Yesterday, the Telegraph reported that there was a bit of fiddling with the figures on the cost of abortion to the taxpayer. As Lord Alton has rightly complained, Parliament was badly misled. Originally, the Department of Health said that £90m was spent on abortions in 2009-10, with only £8m going to independent providers (notably Marie Stopes and the BPAS) with the rest being paid to NHS organisations.
Now it turns out that the Department of Health is admitting that "organisations have interpreted guidance on collecting costs in different ways" and that there is a more reliable figure to be had on the basis of returns that must be made by law to the Chief Medical Officer by law.
So actually it turns out that £118m was spent on abortions in 2010, with £75m going to independent providers and the rest (£44m) to the NHS.
Not £8m for private clinics but £75m. Yes, Minister. Concerns have been raised about the calculations.
Today's news is even less cheery: the Royal College of Obstetricians and Gynaecologists have published their new Guideline on The Care of Women Requesting Induced Abortion. Rorate Caeli posts a horrific section dealing with late abortions. As he says: Clear and to the point, quoting Recommendation 6.21:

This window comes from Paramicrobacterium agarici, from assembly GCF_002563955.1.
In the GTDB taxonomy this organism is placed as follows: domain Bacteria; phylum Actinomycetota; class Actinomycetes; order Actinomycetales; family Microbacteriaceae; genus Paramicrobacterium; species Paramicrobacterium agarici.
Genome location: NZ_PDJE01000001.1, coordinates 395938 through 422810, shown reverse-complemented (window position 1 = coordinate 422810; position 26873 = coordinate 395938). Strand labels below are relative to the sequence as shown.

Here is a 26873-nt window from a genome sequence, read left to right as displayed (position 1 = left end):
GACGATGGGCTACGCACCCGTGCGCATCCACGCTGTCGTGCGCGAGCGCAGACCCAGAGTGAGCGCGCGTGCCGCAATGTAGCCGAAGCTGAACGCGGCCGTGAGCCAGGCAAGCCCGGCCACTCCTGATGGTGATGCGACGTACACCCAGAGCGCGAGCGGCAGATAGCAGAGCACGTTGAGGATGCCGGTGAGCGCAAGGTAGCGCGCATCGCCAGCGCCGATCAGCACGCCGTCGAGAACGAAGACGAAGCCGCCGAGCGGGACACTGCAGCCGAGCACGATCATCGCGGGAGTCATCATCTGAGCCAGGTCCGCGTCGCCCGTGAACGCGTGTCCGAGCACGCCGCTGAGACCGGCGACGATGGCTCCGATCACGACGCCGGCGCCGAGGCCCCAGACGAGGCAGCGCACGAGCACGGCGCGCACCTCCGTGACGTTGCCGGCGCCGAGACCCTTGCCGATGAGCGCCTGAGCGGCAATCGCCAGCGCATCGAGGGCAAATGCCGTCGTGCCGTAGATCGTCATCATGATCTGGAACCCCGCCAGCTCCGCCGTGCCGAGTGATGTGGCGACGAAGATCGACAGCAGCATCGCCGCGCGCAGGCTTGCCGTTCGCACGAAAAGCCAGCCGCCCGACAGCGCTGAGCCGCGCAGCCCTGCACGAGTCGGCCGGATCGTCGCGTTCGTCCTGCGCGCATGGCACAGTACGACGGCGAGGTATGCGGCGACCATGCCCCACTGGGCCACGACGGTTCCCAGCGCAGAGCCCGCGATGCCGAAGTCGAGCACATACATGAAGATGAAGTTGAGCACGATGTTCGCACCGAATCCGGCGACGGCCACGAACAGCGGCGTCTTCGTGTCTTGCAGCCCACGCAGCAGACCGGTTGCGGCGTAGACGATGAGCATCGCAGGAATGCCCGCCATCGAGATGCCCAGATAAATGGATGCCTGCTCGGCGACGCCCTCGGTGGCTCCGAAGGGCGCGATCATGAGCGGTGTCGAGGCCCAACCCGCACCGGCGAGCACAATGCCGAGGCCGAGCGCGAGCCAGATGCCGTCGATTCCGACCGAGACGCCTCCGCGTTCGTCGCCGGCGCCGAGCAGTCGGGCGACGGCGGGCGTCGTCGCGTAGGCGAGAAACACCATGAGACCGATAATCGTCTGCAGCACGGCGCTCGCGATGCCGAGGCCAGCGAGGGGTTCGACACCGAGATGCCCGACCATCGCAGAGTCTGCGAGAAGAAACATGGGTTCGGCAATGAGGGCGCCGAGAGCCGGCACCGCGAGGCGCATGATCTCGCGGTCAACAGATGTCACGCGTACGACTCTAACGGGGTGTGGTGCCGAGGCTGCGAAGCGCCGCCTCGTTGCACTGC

Feticide should be performed before medical abortion after 21 weeks and 6 days of gestation to ensure that there is no risk of a live birth.the reason for this is given frankly:
failure to perform feticide could result in a live birth and survival, which contradicts the intention of the abortion.Well I suppose it does, really.
In the section quoted by Rorate Caeli, advice is given on exactly how to commit the feticide. Apparently Dilatation and Evacuation is abhorrent to most women who would rather that the baby was killed first. So the recommendation is to inject potassium chloride into the heart. There are other ways for staff not so good at giving intracardiac injections, but they are not quite so certain to kill.
These late abortions are usually carried out for fetal abnormality. (Abortion is allowed in Britain up to birth if the baby has a "fetal abnormality.") This very often means that the baby has Downs Syndrome. You don't see many people with Downs Syndrome on the streets nowadays. Now you know what is happening to them.